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Improving writing in Washington West Supervisory Union

09/20/2007

By Bob McNamara

Our 2,000-plus students are back in school for another year, about a quarter of them in a different school than the one they attended last year! During their 12 to 14 years of public schooling, they will all change schools at least three times as they move from elementary to middle to high school.

Students from our five elementary and two middle schools all spend their last four years at Harwood Union High School. As the superintendent of schools, it is my job to ensure that the instructional opportunities provided to all of our students prepare them to successfully transition between the schools they attend in Washington West Supervisory Union and into higher education and the workforce.

The purpose of this letter is to introduce you to a project we are working on across our schools in Duxbury, Fayston, Moretown, Waitsfield, Warren and Waterbury to improve writing.

Why Writing?

Compared to other states, Vermont students' writing scores are significantly better than most. Compared to other schools in Vermont, Washington West students' writing scores are above average. So you may wonder why we selected writing for improvement.

The answer is simple -- we are not satisfied with our students' level of performance. Our students score "above average" in an area where "average" is very weak.  For us, it is not good enough to be better than most when around half of our students aren't meeting the writing standards:

•  At the national level, only one-quarter of students tested scored at or above proficient.

•  At the state level, slightly more than half (53 percent) of the fifth and eighth grade students scored at the "proficient or above" levels on the Vermont state assessment (NECAP) in 2005. That percent decreased to 48 percent in 2006.

•  Locally, Washington West students scored higher than the state average but still, only 55 percent of our students scored "proficient or above" in 2005 and 2006.

•  There are similar results at the high school level where only about half of Harwood students tested in grade 10 meet or exceed the writing standards on the state exam.

Nationally, writing has been identified as in need of significant improvement (National Commission on Writing report, 2003). The findings of the Commission are compelling:

•  Two-thirds of 1,200 major American companies surveyed said that their employees need to be able to write effectively to be successful in their jobs. That number increases significantly in some industries such as finance, insurance and real estate.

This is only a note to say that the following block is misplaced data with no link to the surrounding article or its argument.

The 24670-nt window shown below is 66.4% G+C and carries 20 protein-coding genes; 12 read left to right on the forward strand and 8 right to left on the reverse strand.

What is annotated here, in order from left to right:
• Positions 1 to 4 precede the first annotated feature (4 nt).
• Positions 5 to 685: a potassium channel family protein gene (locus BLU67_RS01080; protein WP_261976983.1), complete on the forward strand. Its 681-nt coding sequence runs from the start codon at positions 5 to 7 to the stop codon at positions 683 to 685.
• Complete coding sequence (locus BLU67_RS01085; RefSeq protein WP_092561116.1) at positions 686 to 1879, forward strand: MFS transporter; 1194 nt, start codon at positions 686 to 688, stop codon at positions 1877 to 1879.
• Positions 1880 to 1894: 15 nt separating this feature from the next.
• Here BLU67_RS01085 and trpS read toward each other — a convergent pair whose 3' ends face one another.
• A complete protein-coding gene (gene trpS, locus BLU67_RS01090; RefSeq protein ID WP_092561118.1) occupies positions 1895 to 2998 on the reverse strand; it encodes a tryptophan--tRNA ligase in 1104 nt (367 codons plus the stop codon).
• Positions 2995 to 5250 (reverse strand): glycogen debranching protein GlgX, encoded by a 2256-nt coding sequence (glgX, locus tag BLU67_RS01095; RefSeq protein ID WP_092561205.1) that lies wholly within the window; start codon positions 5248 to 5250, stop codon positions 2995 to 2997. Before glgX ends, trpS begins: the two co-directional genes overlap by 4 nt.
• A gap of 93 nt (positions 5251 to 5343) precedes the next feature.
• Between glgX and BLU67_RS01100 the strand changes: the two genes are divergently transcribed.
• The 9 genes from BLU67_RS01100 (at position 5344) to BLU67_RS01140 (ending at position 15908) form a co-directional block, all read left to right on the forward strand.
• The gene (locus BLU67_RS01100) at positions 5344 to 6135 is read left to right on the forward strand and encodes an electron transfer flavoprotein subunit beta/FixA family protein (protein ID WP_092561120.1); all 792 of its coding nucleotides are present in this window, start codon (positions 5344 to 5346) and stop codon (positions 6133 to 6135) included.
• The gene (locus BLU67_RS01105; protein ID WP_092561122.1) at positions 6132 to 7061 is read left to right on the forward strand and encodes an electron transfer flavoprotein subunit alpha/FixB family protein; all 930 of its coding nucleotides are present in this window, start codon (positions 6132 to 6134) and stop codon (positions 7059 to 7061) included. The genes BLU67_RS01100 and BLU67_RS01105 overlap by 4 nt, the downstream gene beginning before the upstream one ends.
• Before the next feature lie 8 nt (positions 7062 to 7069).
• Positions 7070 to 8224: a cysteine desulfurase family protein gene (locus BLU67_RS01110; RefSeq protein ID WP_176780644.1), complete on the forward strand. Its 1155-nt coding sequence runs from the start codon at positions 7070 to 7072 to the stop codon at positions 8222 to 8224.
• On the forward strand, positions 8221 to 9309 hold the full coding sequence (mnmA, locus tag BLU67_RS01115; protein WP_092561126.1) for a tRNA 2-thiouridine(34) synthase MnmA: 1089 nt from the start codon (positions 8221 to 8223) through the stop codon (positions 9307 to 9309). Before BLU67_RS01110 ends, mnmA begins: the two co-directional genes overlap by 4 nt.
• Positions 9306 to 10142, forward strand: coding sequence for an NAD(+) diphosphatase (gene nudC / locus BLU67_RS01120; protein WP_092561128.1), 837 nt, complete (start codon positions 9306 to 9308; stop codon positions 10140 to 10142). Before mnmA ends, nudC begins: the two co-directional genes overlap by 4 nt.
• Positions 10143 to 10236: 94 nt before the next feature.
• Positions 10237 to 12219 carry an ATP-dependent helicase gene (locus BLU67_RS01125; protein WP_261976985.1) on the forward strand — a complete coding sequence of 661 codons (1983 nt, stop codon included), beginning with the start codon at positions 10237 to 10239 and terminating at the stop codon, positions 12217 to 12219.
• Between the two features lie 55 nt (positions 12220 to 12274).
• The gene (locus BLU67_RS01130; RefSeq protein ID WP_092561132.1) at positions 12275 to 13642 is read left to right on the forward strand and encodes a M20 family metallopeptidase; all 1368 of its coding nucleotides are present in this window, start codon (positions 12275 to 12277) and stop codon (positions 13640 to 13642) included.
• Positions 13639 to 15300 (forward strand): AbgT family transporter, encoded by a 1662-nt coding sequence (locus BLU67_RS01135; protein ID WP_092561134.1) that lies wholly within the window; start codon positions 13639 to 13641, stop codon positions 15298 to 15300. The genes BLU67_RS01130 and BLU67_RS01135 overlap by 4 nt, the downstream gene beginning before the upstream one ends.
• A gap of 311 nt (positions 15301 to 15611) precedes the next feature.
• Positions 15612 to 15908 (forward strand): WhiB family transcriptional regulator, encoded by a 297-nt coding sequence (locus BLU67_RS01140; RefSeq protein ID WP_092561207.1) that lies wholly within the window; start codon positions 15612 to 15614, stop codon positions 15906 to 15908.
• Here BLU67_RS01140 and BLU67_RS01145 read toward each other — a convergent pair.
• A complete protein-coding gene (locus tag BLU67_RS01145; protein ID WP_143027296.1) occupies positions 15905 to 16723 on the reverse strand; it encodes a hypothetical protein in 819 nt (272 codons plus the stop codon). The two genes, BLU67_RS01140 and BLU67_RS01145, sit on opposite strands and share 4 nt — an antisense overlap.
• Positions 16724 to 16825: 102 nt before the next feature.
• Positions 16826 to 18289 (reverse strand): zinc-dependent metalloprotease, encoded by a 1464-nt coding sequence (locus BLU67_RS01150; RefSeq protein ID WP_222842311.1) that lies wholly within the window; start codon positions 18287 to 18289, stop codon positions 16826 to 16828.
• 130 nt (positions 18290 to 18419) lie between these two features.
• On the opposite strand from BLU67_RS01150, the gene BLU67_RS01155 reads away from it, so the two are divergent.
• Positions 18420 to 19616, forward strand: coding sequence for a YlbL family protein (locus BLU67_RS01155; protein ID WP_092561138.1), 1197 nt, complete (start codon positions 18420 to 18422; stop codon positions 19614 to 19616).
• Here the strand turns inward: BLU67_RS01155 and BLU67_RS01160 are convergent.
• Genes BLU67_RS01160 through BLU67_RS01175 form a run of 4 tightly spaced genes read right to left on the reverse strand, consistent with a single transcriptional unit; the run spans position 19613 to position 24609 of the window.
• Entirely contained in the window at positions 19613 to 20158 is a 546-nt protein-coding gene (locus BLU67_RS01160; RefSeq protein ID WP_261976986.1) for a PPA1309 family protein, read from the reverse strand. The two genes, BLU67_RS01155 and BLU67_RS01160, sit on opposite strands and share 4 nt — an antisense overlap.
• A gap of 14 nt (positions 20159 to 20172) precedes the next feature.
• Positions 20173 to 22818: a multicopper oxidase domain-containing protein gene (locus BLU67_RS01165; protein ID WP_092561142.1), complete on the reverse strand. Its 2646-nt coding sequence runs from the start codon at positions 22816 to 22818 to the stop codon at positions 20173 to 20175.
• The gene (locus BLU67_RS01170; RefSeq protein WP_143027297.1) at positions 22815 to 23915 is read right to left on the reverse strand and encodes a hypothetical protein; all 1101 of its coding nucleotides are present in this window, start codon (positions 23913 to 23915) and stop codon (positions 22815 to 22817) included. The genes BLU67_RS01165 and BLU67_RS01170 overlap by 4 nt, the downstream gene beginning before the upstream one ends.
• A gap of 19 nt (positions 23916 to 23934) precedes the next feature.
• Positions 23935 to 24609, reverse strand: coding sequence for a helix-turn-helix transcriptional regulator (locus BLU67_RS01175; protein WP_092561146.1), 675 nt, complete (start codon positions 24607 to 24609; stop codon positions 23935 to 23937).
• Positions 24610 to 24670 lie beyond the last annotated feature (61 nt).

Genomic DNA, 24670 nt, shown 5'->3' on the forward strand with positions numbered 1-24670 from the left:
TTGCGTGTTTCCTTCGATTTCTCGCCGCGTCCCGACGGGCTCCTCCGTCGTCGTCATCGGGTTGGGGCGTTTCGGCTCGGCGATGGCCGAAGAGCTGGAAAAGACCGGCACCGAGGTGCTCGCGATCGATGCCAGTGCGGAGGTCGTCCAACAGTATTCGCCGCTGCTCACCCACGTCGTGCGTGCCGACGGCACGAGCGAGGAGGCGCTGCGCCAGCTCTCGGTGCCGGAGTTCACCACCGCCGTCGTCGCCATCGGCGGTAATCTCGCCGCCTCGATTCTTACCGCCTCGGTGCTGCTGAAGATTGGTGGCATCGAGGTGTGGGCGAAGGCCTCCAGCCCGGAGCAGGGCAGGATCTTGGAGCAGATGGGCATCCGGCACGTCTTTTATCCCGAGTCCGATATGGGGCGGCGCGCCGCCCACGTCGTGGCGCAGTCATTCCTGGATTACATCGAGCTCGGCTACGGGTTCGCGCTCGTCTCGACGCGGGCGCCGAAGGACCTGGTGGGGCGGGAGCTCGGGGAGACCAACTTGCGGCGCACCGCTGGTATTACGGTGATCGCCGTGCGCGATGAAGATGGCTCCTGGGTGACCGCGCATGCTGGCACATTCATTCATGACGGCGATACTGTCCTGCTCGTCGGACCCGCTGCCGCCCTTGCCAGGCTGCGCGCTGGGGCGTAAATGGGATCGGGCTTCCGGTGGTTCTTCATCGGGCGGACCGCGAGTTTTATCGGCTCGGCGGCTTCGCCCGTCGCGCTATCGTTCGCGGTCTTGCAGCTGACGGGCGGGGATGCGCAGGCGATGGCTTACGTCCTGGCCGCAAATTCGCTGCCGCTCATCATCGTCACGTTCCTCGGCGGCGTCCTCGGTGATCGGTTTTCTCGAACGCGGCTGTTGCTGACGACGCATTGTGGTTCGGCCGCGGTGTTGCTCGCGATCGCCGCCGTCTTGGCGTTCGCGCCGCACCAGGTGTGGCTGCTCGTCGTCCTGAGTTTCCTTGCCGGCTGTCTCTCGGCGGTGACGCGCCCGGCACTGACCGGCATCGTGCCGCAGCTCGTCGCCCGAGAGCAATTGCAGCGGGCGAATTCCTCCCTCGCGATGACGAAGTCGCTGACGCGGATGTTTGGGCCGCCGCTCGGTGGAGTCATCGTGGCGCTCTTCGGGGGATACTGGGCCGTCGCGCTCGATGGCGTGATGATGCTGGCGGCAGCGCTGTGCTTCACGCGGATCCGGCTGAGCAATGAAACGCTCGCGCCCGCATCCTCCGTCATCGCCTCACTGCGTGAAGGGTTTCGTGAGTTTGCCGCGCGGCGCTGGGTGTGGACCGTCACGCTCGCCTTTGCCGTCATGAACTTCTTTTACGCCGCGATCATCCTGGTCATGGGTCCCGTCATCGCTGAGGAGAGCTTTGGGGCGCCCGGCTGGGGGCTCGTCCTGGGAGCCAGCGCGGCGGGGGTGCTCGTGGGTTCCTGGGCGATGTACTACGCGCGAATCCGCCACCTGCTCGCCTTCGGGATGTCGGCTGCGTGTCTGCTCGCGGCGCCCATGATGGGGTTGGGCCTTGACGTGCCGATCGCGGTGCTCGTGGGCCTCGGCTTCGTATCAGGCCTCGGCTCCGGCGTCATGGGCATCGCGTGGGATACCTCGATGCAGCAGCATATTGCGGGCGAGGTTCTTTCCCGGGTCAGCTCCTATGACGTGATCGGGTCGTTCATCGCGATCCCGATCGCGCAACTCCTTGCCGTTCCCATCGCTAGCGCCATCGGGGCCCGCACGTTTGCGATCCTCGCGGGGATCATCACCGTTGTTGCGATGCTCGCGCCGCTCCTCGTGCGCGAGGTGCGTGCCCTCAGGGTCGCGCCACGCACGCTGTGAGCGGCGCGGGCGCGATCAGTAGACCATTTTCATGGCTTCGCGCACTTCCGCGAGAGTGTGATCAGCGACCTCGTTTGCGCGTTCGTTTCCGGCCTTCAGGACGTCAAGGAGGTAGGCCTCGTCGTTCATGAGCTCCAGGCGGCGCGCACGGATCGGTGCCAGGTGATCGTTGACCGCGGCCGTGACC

•  75 percent of government agencies report that writing skill is part of what is considered before workers are hired, and 60 percent report that promotions are influenced by writing skills.

•  The types of on-the-job writing expected have changed and continue to change. In addition to the traditional technical reports, formal reports, memos and other correspondence, email is used almost universally as are presentations using visuals.

WHAT NEEDS TO BE DONE?

The National Commission on Writing report challenged schools K through 16 to:

• Double the amount of time devoted to writing

•  Assign writing across the curriculum

•  Encourage more out-of-school writing time and have parents reviewing students' writing with them

•  Establish ways to assess writing that are fair and authentic

•  Strengthen how we use technology to teach, develop, grade and assess writing

•  Require writing in every curricular area and in all grades

•  Provide developmentally appropriate writing opportunities in all grade levels

•  Establish common expectations in writing across disciplines

WHAT WE CAN DO LOCALLY?

There are significant challenges to implement the Commission recommendations. Increasing the emphasis on writing will require time -- time for students to write more, time for teachers to read, respond, and assess to increased writing demands, and time for teachers to learn how this is being done and how it could be done locally.

Fortunately, we have a number of our own classrooms where teachers have started to work on these challenges -- many with a good degree of success. We will build on these resources to strengthen our writing program across our classrooms and schools.

This school year, we have the opportunity built into our school calendar for educators to come together to work on these challenges and others. We have eight days built into the school calendar (once a month except January) where students will be released around 12:30 so that teachers and other educators can come together from 1 to 4:30 p.m. to work on improving student performance. There are four areas we are emphasizing: writing, mathematics, civic responsibility, and instructional improvement. I will write about math, civic responsibility, and instructional improvement at later dates.

If you have questions or want more information, you can contact me at 496-2272 extension 114 or by email at This email address is being protected from spambots. You need JavaScript enabled to view it. . On behalf of our educators, I want to thank you for your ongoing support as we work to provide the learning opportunities each student needs to develop his/her potential and to gain the knowledge, skills, and attributes necessary to be productive citizens.

Robert McNamara is superintendent of schools for the Washington West Supervisory Union.

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